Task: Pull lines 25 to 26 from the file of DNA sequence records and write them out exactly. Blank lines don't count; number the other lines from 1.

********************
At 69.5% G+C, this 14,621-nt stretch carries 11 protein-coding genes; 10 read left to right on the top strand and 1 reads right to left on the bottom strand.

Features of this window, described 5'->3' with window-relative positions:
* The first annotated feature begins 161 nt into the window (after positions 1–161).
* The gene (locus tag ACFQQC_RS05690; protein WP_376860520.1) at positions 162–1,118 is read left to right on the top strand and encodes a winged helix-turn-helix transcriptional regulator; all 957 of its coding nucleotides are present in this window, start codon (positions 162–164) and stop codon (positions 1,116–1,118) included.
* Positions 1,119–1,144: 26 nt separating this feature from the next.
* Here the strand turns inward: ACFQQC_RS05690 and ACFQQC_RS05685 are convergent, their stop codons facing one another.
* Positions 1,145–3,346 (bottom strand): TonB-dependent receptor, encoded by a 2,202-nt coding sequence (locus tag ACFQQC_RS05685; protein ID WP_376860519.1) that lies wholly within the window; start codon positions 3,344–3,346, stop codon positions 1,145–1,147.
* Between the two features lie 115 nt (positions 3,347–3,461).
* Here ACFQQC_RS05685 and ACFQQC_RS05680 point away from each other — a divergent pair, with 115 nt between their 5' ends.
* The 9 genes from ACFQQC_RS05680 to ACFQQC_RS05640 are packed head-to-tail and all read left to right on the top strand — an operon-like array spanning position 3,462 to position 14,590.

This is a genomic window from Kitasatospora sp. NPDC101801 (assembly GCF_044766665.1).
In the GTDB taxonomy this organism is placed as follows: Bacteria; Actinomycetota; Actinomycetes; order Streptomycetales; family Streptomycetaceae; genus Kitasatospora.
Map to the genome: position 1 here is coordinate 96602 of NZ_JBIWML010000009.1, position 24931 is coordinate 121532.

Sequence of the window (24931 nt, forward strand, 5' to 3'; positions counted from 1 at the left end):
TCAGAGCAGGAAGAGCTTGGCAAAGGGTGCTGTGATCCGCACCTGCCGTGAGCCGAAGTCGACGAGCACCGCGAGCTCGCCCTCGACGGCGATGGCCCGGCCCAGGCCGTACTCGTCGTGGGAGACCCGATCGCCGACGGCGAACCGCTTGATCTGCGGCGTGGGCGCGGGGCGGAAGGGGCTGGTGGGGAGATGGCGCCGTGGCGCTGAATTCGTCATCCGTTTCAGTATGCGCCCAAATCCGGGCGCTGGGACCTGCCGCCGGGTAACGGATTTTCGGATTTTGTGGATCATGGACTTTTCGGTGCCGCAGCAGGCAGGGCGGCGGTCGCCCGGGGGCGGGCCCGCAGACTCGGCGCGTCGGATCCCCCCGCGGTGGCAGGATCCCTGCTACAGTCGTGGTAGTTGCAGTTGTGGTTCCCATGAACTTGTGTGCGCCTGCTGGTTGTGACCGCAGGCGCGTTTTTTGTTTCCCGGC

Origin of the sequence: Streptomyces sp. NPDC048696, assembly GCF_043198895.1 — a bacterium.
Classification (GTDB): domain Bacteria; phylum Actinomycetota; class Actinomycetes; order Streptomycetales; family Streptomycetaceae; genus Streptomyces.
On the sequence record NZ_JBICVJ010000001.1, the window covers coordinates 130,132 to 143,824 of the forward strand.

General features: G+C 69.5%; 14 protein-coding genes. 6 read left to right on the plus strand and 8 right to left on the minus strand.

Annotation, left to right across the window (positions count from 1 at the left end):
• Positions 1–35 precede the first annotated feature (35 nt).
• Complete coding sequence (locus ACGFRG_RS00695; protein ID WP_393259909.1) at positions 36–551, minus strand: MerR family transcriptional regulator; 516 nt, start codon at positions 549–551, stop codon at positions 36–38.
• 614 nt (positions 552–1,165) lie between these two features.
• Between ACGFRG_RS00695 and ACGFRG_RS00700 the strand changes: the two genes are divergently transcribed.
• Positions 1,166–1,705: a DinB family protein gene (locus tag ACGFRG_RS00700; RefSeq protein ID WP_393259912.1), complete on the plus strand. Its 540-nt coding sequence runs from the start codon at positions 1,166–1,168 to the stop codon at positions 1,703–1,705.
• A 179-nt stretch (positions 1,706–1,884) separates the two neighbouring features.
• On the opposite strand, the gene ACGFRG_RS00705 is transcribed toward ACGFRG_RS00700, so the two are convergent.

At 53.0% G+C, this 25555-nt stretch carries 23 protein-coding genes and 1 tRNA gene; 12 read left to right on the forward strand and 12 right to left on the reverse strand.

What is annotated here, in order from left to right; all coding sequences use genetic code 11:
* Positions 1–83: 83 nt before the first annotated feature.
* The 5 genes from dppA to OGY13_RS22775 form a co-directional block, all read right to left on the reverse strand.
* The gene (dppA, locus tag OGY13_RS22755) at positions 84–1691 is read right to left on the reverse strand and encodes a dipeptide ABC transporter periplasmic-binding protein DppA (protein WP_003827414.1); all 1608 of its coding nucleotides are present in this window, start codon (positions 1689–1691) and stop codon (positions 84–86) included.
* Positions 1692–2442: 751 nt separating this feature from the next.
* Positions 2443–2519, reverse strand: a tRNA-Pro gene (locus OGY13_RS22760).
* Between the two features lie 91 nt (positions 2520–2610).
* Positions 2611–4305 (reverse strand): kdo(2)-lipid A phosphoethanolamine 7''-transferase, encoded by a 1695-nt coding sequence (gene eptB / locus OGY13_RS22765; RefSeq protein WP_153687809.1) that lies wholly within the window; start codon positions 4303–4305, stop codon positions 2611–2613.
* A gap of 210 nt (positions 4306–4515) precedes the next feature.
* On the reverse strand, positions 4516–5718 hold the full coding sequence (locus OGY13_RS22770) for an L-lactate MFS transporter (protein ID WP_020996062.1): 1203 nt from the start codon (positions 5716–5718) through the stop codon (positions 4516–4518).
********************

• Positions 1,166–1,705: a DinB family protein gene (locus tag ACGFRG_RS00700; RefSeq protein ID WP_393259912.1), complete on the plus strand. Its 540-nt coding sequence runs from the start codon at positions 1,166–1,168 to the stop codon at positions 1,703–1,705.
• A 179-nt stretch (positions 1,706–1,884) separates the two neighbouring features.